Thursday, 25 October 2012

Norfolk Holiday Day 5-It all ends

Its the last day sadly, but in one sense, its the first day. The first day without fog! Finally, I will be able to do scans of reedbeds and seawatching. We decided to go to Tichwell because it has a big car park that might be able accommodate the caravan. We only intended to spend the morning at Tichwell, the afternoon at some aviation museum for my brother and traveling home.
  Since I would actually be pushed for time today I made the most of it, dashing out of the car to get straight on with it. I didn't bother with fen hide as I have never seen a single bird there, and  also missed out Island hide, since anything I can see there I can also see from Parrinder. I first went to the Parrinder that looked out over the Fresh water area of the reserve.
 There were god numbers of Brent Geese in Comparison to yesterday. They had probably arrived overnight due to the fog clearing. They were perched on the islands just from the hide. Other birds that were around included Gadwall, which was not seen by me yesterday and a number of other wildfowl species

-Brent Geese 
I had a quick scan of the islands, but there was nothing that was not here yesterday. The golden plover had all gone, and only one snipe flew in, and that was just as I left. There were however lovely numbers of winter wildfowl, and I got great views of teal, shoveler and wigeon.

I headed to the hide across to look over the tidal marsh. There was not much, much less than yesterday. I only spotted one knot, in fact I only spotted one wader that was not a redshank, the knot. I did however spend a bit of time in there, and as I waited a Grey Plover did fly in, but it was distant and only view able by scope,  which was a pity.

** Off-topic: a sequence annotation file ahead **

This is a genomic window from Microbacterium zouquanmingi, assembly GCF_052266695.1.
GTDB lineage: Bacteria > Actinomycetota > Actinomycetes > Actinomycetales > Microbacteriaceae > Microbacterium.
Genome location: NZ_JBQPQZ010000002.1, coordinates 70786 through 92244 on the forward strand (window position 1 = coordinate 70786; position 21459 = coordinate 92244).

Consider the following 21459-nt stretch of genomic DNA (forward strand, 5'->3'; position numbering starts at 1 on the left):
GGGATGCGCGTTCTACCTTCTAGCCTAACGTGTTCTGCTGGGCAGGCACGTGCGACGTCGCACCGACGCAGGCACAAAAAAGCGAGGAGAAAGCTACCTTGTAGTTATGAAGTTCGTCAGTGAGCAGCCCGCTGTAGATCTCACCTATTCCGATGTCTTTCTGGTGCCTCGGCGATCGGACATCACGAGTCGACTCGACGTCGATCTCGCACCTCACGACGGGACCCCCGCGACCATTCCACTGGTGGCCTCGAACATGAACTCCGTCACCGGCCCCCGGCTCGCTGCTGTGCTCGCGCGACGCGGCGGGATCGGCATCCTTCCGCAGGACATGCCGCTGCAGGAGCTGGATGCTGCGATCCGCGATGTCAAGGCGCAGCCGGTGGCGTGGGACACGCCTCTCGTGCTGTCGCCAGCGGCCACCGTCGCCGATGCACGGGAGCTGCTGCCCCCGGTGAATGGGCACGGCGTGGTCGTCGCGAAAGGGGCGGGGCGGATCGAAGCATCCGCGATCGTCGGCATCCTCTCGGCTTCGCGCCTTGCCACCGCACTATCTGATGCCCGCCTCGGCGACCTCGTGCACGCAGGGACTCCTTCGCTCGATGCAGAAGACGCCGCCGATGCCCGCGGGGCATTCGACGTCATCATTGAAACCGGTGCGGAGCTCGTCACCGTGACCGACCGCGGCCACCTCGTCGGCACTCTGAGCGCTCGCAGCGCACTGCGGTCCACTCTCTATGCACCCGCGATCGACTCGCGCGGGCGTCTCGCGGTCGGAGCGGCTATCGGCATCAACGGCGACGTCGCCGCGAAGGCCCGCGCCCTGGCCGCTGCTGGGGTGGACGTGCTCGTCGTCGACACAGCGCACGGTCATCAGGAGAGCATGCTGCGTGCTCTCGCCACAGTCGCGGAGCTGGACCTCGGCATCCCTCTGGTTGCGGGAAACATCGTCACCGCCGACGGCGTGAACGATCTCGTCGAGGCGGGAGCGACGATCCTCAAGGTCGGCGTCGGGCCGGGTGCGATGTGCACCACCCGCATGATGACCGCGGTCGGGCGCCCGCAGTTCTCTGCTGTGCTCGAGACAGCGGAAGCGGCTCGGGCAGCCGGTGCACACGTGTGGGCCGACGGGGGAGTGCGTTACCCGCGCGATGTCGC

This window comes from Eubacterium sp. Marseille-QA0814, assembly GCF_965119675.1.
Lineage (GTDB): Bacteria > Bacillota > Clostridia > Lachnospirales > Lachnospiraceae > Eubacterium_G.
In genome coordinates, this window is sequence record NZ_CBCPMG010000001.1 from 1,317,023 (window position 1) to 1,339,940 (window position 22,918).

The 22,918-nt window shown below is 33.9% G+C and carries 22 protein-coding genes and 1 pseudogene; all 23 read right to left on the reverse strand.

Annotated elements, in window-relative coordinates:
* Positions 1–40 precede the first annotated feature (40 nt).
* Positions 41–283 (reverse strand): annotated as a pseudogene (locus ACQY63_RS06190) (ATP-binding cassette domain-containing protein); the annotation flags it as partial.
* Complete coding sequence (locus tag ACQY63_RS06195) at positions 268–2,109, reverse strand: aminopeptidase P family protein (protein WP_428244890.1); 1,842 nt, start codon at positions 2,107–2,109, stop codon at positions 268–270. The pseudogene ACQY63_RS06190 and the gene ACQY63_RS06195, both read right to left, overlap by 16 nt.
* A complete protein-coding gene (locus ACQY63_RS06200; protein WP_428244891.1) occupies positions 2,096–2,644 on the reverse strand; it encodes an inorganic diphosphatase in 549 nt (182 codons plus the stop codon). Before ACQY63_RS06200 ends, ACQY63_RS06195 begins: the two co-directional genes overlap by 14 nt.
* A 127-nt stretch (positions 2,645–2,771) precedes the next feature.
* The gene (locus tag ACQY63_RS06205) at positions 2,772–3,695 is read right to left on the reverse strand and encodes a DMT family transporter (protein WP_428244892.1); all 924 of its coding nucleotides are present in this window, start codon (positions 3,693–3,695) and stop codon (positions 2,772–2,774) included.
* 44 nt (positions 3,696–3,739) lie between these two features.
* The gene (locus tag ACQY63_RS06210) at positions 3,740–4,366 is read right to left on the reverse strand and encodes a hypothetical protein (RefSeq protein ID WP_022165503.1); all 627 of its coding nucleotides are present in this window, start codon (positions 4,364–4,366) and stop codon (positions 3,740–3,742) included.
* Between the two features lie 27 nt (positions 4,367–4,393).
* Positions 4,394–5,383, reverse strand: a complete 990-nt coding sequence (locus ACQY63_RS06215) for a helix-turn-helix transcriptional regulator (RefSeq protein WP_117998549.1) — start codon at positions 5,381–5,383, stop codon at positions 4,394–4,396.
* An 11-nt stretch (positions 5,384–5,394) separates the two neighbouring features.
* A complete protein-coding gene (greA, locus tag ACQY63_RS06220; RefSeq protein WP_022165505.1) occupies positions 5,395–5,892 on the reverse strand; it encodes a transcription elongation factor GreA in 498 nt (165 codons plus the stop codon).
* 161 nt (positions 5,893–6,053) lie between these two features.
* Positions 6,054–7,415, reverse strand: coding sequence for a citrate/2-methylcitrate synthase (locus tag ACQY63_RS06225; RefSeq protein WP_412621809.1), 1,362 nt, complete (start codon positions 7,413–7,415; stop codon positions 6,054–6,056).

I decided to go to the beach and do some seawatching. Sadly, the lack of fog had meant that the reserve was really busy, and this was maybe why there was so much less on the scrapes. The beach and sea were a good place to go to try and avoid the crowds.
  On the way to the beach I passed a pair of Black tailed godwits that were not visible from the hide due to a bar of grass. They were very close to the path, so I dutifully took loads of photos of them, probably the best photos of this species I have ever had.

-Black Tailed Godwit 
The beach was much quieter, but also much colder, winder and more unpleasant. I guess you can't have it all. I started by scanning the waters edge. The tide was well out sadly, but that meant that I could watch the shorebirds without spooking them. There were good numbers of Brent Geese, as well as oystercatchers. Other birds included Sanderling, Knot, Bar-Tailed Godwit and a few Grey Plover, all but one of which I have seen less than five times, so an impressive haul.

-Brent Geese
I next turned my attention to the sea. Actually being able to see what was out there was a luxury. It was all in vain though. I spotted two gannets, and one black duck. Sadly I couldn't get a decent view of the duck due to the wind shaking the scope. I took the scope down but then couldn't find it again, so it will forever remain a mystery.
  Walking back to the car after lunch, I noticed a group of hardcore birders looking out over the tidal marsh. Apparently there was a wood sandpiper around, just my look that I couldn't help look for it! Sadly that was the end of the Norfolk holiday, that has been incredible, but sadly rather short. Hopefully I will be able to come back some time before uni...


  1. Very good shots of the Godwit there. Common Scoter springs to mind when you say 'Black Duck'

  2. I thought about it, but eider is also a possibilty, as it was poor light. I have never seen a scoter, so I decided to leave it as duck unknown.